Julius Randle believes he can expand his game

The reactions ranged from eye gazing to eye cringing.

The Lakers marveled when their prized rookie Julius Randle bulldozed his way into the lane and muscled his way to produce 14 points in the team’s 89-88 overtime victory on Monday over Golden State in an NBA summer league game at Cox Pavilion. So much that Lakers’ summer league co-coach Mark Madsen described Randle to reporters in Las Vegas as a “matchup nightmare.” Madsen remembered all too well that he had the strenuous responsibility last month to guard Randle during his individual pre-draft workout.

“I know what it’s like to try to sit and guard him one-on-one,” Madsen said. “You can’t guard him one-on-one.”

The Lakers winced when Randle brought up the ball up the floor. He committed five turnovers. He remained determined at times to bring the ball up the floor. At times, Randle appeared in a bull in a china shop. Yet, Randle believes “it’s part of my game.”

“That’s something you show Julius on tape the next day,” Madsen said. “I didn’t want to take away his aggressiveness out there in terms of just allowing him to attack. We talked before the game on how we put the whole game plan up and you can follow the game plan to a ‘T.’ But ultimately we just want them to be aggressive. I’d rather that they have, like [John] Wooden used to say, an error of commission rather than an error of omission.”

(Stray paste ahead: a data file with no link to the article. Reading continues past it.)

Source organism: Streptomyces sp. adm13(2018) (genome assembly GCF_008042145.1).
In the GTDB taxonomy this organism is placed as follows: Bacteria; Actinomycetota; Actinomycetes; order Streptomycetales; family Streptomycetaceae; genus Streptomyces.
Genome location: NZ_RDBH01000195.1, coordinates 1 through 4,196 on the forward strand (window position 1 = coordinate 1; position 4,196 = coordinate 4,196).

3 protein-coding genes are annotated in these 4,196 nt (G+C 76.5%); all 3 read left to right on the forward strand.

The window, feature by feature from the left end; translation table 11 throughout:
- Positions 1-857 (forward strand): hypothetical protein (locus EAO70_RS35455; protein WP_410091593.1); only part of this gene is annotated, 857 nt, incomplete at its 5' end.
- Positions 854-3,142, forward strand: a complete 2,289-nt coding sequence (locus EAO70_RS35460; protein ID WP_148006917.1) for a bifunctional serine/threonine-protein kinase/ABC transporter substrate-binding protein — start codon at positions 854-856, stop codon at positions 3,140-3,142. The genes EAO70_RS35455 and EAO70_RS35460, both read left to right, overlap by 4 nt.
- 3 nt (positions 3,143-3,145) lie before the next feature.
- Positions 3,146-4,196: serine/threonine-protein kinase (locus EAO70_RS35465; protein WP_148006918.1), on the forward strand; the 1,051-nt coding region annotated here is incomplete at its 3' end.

The Lakers embrace how Randle appears in top form in only his second Summer League appearance despite numerous circumstances that kept him out of a game of five-on-five since Kentucky’s national championship game against UConn in April. He exercised caution as he received medical feedback on whether he would need surgery to treat a screw incorrectly inserted into his previously injured right foot. Randle stayed out of pre-Summer League practices because the Lakers did not sign his contract until this weekend so that they would have an additional $500,000 to pursue LeBron James and Carmelo Anthony. Yet, Madsen reported Randle using that time to watch film, learning the playbook and watching practice.

“I feel great. My wind was a lot better today,” Randle told reporters in Las Vegas. “Physically, I felt great with how I was moving and stuff. Just overall how I was moving in the flow of the game, I felt pretty good.”

The Lakers also understand Randle’s undeveloped skills at point guard can become refined. After all, it is Summer League where young prospects try to showcase their potential. After all, Randle showed flashes as a gifted playmaker who can make passes out of the post and facilitate from up top, resulting in three assists.

“He’s very difficult to guard because he’s so good with the ball,” Madsen said. “He has the skills of a point guard in the frame and the body size of a 6-9, 250-pound man.”

But regardless of how big Randle has become, it seems his growth will become bigger.


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Follow L.A. Daily News Lakers beat writer Mark Medina on Twitter. E-mail him at mark.medina@langnews.com